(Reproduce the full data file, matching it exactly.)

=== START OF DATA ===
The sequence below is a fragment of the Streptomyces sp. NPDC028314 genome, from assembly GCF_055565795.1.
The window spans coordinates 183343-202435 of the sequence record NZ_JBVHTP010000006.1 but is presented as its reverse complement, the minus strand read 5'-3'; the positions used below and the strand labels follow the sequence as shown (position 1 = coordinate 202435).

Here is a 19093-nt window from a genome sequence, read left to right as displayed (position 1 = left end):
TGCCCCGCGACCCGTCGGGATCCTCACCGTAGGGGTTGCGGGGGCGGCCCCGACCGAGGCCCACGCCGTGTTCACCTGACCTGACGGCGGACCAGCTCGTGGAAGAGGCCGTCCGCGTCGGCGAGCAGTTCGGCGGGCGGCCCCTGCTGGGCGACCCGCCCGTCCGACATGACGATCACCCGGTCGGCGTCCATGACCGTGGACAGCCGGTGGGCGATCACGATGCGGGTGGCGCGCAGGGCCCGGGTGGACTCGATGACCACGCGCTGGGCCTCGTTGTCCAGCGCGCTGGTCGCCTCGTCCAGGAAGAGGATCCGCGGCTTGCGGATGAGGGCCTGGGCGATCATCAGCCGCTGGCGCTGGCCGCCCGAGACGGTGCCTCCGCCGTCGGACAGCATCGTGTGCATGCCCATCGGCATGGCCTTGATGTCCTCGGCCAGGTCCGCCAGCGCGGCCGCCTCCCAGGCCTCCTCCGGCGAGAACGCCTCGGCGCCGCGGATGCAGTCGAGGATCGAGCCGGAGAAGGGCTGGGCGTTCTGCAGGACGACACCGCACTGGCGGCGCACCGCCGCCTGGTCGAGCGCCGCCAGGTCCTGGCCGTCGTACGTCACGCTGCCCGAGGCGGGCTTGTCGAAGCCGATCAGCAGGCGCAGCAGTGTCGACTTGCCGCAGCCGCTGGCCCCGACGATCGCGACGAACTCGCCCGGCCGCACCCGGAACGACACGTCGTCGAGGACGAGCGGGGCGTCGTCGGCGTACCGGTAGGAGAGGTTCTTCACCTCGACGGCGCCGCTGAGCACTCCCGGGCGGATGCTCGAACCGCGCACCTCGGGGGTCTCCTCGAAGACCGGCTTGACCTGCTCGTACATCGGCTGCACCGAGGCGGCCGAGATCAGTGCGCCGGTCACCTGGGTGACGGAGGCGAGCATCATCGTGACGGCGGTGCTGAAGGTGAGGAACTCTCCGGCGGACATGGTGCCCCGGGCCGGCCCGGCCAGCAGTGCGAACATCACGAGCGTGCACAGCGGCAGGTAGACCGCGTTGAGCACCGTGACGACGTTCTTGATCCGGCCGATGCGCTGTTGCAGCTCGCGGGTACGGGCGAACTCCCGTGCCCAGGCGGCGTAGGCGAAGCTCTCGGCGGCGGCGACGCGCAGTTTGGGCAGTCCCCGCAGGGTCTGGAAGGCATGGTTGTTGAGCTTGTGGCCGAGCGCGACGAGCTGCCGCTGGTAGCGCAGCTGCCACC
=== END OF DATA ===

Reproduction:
The sequence below is a fragment of the Streptomyces sp. NPDC028314 genome, from assembly GCF_055565795.1.
The window spans coordinates 183343-202435 of the sequence record NZ_JBVHTP010000006.1 but is presented as its reverse complement, the minus strand read 5'-3'; the positions used below and the strand labels follow the sequence as shown (position 1 = coordinate 202435).

Here is a 19093-nt window from a genome sequence, read left to right as displayed (position 1 = left end):
TGCCCCGCGACCCGTCGGGATCCTCACCGTAGGGGTTGCGGGGGCGGCCCCGACCGAGGCCCACGCCGTGTTCACCTGACCTGACGGCGGACCAGCTCGTGGAAGAGGCCGTCCGCGTCGGCGAGCAGTTCGGCGGGCGGCCCCTGCTGGGCGACCCGCCCGTCCGACATGACGATCACCCGGTCGGCGTCCATGACCGTGGACAGCCGGTGGGCGATCACGATGCGGGTGGCGCGCAGGGCCCGGGTGGACTCGATGACCACGCGCTGGGCCTCGTTGTCCAGCGCGCTGGTCGCCTCGTCCAGGAAGAGGATCCGCGGCTTGCGGATGAGGGCCTGGGCGATCATCAGCCGCTGGCGCTGGCCGCCCGAGACGGTGCCTCCGCCGTCGGACAGCATCGTGTGCATGCCCATCGGCATGGCCTTGATGTCCTCGGCCAGGTCCGCCAGCGCGGCCGCCTCCCAGGCCTCCTCCGGCGAGAACGCCTCGGCGCCGCGGATGCAGTCGAGGATCGAGCCGGAGAAGGGCTGGGCGTTCTGCAGGACGACACCGCACTGGCGGCGCACCGCCGCCTGGTCGAGCGCCGCCAGGTCCTGGCCGTCGTACGTCACGCTGCCCGAGGCGGGCTTGTCGAAGCCGATCAGCAGGCGCAGCAGTGTCGACTTGCCGCAGCCGCTGGCCCCGACGATCGCGACGAACTCGCCCGGCCGCACCCGGAACGACACGTCGTCGAGGACGAGCGGGGCGTCGTCGGCGTACCGGTAGGAGAGGTTCTTCACCTCGACGGCGCCGCTGAGCACTCCCGGGCGGATGCTCGAACCGCGCACCTCGGGGGTCTCCTCGAAGACCGGCTTGACCTGCTCGTACATCGGCTGCACCGAGGCGGCCGAGATCAGTGCGCCGGTCACCTGGGTGACGGAGGCGAGCATCATCGTGACGGCGGTGCTGAAGGTGAGGAACTCTCCGGCGGACATGGTGCCCCGGGCCGGCCCGGCCAGCAGTGCGAACATCACGAGCGTGCACAGCGGCAGGTAGACCGCGTTGAGCACCGTGACGACGTTCTTGATCCGGCCGATGCGCTGTTGCAGCTCGCGGGTACGGGCGAACTCCCGTGCCCAGGCGGCGTAGGCGAAGCTCTCGGCGGCGGCGACGCGCAGTTTGGGCAGTCCCCGCAGGGTCTGGAAGGCATGGTTGTTGAGCTTGTGGCCGAGCGCGACGAGCTGCCGCTGGTAGCGCAGCTGCCACC